This is the company which expects UK customers to shell out nearly £300 for a phone and pay out £360 more a year to use it.

What reason would there possibly be (other than unbridled pessimism) for Apple to use something other than USB or Firewire for the drive connection? If they do, then what's to keep people from just buying drives that *do* use USB or Firewire? In a pessimistic world I guess you'll suggest that they don't include either of those interfaces on the machine.
Do you realize that fluoridation is the most monstrously conceived and dangerous Communist plot we have ever had to face? - Jack D. Ripper
Reply
Do you realize that fluoridation is the most monstrously conceived and dangerous Communist plot we have ever had to face? - Jack D. Ripper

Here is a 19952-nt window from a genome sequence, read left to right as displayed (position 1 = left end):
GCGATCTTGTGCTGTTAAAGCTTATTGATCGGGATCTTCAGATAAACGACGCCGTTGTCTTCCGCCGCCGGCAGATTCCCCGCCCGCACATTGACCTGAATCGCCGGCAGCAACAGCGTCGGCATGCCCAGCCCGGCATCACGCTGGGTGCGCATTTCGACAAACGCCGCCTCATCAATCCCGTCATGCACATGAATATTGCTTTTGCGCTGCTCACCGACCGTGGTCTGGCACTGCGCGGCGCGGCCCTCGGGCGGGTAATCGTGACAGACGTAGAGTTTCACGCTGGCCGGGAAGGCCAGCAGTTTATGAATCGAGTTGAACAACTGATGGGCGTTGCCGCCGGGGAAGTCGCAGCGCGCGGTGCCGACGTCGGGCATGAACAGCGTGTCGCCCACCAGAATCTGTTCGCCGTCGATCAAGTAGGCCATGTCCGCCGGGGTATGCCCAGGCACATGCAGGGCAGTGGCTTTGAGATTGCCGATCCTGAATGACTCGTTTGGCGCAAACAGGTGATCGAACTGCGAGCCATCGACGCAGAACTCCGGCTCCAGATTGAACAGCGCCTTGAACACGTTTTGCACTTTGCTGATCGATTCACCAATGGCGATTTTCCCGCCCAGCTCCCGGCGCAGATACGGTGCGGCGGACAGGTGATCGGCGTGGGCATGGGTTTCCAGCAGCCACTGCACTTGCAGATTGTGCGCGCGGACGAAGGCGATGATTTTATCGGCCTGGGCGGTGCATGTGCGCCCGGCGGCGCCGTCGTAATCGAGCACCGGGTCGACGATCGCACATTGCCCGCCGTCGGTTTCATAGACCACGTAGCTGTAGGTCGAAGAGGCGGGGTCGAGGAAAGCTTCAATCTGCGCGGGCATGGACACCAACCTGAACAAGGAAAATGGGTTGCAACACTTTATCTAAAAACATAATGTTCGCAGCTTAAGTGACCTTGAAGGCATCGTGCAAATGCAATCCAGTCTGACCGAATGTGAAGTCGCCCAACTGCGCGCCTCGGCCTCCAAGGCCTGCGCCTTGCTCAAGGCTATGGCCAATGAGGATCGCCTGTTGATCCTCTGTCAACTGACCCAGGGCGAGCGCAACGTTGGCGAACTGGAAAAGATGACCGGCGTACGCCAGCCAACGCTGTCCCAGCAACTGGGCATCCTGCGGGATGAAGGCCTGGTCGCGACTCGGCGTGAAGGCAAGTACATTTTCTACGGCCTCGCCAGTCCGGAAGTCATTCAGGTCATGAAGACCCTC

Reply
post #36 of 82
Quote:
Originally Posted by BRussell View Post

If it's included, you're buying it. I'd rather have the option to NOT buy it, and I'm not sure why someone wouldn't want that option.

So when you need to reinstall your operating system, how do you plan to do this?
post #37 of 82
I just can't believe that there is a market for optical-less (sub-) notebooks.
I just won't believe. Apple proves me wrong anyway, I guess.
One question springs into my mind immediately . How the heck they gonna distribute
their very own software? On USB sticks? Online only? Please enlighten me.

Carrying a second device (ext. optical) around you is plain silly. IMHO.
(Maybe this is just me)
" I will not commit anything to memory that I can get from another source . . . "
ALBERT EINSTEIN
Reply
" I will not commit anything to memory that I can get from another source . . . "
ALBERT EINSTEIN
Reply
post #38 of 82